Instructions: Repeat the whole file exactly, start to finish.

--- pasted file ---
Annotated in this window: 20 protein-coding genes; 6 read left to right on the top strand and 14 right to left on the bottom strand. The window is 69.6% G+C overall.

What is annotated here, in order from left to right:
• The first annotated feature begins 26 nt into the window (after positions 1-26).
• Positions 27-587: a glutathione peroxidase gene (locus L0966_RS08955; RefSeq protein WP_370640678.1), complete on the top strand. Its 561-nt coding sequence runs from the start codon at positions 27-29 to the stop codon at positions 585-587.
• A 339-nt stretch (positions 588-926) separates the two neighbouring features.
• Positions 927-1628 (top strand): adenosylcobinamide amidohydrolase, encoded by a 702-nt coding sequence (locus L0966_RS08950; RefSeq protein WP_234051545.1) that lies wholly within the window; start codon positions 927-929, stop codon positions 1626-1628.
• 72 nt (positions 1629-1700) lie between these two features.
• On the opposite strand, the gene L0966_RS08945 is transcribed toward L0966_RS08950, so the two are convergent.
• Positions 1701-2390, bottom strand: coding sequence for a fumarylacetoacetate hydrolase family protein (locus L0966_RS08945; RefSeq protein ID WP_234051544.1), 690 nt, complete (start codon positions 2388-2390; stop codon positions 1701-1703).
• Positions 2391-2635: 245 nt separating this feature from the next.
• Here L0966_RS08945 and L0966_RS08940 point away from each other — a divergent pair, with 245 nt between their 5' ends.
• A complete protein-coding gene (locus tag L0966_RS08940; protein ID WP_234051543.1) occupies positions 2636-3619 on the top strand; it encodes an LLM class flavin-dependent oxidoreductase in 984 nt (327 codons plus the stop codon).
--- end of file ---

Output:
Annotated in this window: 20 protein-coding genes; 6 read left to right on the top strand and 14 right to left on the bottom strand. The window is 69.6% G+C overall.

What is annotated here, in order from left to right:
• The first annotated feature begins 26 nt into the window (after positions 1-26).
• Positions 27-587: a glutathione peroxidase gene (locus L0966_RS08955; RefSeq protein WP_370640678.1), complete on the top strand. Its 561-nt coding sequence runs from the start codon at positions 27-29 to the stop codon at positions 585-587.
• A 339-nt stretch (positions 588-926) separates the two neighbouring features.
• Positions 927-1628 (top strand): adenosylcobinamide amidohydrolase, encoded by a 702-nt coding sequence (locus L0966_RS08950; RefSeq protein WP_234051545.1) that lies wholly within the window; start codon positions 927-929, stop codon positions 1626-1628.
• 72 nt (positions 1629-1700) lie between these two features.
• On the opposite strand, the gene L0966_RS08945 is transcribed toward L0966_RS08950, so the two are convergent.
• Positions 1701-2390, bottom strand: coding sequence for a fumarylacetoacetate hydrolase family protein (locus L0966_RS08945; RefSeq protein ID WP_234051544.1), 690 nt, complete (start codon positions 2388-2390; stop codon positions 1701-1703).
• Positions 2391-2635: 245 nt separating this feature from the next.
• Here L0966_RS08945 and L0966_RS08940 point away from each other — a divergent pair, with 245 nt between their 5' ends.
• A complete protein-coding gene (locus tag L0966_RS08940; protein ID WP_234051543.1) occupies positions 2636-3619 on the top strand; it encodes an LLM class flavin-dependent oxidoreductase in 984 nt (327 codons plus the stop codon).